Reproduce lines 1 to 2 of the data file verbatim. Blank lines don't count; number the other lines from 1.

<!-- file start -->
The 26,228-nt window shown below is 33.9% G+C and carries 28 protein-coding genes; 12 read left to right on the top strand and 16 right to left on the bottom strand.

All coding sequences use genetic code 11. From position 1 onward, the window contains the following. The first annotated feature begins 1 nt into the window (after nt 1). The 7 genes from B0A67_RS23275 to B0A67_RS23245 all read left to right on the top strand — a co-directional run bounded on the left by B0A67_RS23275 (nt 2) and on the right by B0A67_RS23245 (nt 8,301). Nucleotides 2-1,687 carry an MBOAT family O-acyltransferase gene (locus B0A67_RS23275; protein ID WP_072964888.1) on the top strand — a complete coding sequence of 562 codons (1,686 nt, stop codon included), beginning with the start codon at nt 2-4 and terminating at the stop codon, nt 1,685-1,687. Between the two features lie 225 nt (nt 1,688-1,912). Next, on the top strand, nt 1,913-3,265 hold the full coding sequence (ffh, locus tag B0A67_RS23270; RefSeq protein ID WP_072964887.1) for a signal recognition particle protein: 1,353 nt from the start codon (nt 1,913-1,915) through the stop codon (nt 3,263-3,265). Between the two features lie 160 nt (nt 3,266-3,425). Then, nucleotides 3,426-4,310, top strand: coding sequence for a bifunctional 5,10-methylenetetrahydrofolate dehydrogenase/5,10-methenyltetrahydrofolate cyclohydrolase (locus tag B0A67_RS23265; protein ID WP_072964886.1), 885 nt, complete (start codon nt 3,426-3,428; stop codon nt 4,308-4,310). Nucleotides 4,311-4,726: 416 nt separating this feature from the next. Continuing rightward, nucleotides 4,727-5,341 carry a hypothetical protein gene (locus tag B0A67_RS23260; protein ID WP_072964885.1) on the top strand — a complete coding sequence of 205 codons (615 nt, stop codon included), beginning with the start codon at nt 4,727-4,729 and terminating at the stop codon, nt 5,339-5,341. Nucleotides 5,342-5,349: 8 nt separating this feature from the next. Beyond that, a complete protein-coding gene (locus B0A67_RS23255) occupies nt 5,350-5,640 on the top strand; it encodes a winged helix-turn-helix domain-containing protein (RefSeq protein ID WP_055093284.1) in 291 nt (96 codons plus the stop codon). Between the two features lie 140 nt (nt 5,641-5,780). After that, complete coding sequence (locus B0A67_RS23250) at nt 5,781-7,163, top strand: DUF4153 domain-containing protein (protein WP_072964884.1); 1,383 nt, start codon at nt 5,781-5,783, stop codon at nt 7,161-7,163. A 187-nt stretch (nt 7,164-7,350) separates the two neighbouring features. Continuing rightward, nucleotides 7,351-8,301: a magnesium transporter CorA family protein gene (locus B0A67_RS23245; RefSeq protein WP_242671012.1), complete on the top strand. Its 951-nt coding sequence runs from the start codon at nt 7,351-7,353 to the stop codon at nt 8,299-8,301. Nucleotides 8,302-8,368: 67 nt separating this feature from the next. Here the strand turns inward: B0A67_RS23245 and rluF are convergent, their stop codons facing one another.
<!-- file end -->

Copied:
The 26,228-nt window shown below is 33.9% G+C and carries 28 protein-coding genes; 12 read left to right on the top strand and 16 right to left on the bottom strand.

All coding sequences use genetic code 11. From position 1 onward, the window contains the following. The first annotated feature begins 1 nt into the window (after nt 1). The 7 genes from B0A67_RS23275 to B0A67_RS23245 all read left to right on the top strand — a co-directional run bounded on the left by B0A67_RS23275 (nt 2) and on the right by B0A67_RS23245 (nt 8,301). Nucleotides 2-1,687 carry an MBOAT family O-acyltransferase gene (locus B0A67_RS23275; protein ID WP_072964888.1) on the top strand — a complete coding sequence of 562 codons (1,686 nt, stop codon included), beginning with the start codon at nt 2-4 and terminating at the stop codon, nt 1,685-1,687. Between the two features lie 225 nt (nt 1,688-1,912). Next, on the top strand, nt 1,913-3,265 hold the full coding sequence (ffh, locus tag B0A67_RS23270; RefSeq protein ID WP_072964887.1) for a signal recognition particle protein: 1,353 nt from the start codon (nt 1,913-1,915) through the stop codon (nt 3,263-3,265). Between the two features lie 160 nt (nt 3,266-3,425). Then, nucleotides 3,426-4,310, top strand: coding sequence for a bifunctional 5,10-methylenetetrahydrofolate dehydrogenase/5,10-methenyltetrahydrofolate cyclohydrolase (locus tag B0A67_RS23265; protein ID WP_072964886.1), 885 nt, complete (start codon nt 3,426-3,428; stop codon nt 4,308-4,310). Nucleotides 4,311-4,726: 416 nt separating this feature from the next. Continuing rightward, nucleotides 4,727-5,341 carry a hypothetical protein gene (locus tag B0A67_RS23260; protein ID WP_072964885.1) on the top strand — a complete coding sequence of 205 codons (615 nt, stop codon included), beginning with the start codon at nt 4,727-4,729 and terminating at the stop codon, nt 5,339-5,341. Nucleotides 5,342-5,349: 8 nt separating this feature from the next. Beyond that, a complete protein-coding gene (locus B0A67_RS23255) occupies nt 5,350-5,640 on the top strand; it encodes a winged helix-turn-helix domain-containing protein (RefSeq protein ID WP_055093284.1) in 291 nt (96 codons plus the stop codon). Between the two features lie 140 nt (nt 5,641-5,780). After that, complete coding sequence (locus B0A67_RS23250) at nt 5,781-7,163, top strand: DUF4153 domain-containing protein (protein WP_072964884.1); 1,383 nt, start codon at nt 5,781-5,783, stop codon at nt 7,161-7,163. A 187-nt stretch (nt 7,164-7,350) separates the two neighbouring features. Continuing rightward, nucleotides 7,351-8,301: a magnesium transporter CorA family protein gene (locus B0A67_RS23245; RefSeq protein WP_242671012.1), complete on the top strand. Its 951-nt coding sequence runs from the start codon at nt 7,351-7,353 to the stop codon at nt 8,299-8,301. Nucleotides 8,302-8,368: 67 nt separating this feature from the next. Here the strand turns inward: B0A67_RS23245 and rluF are convergent, their stop codons facing one another.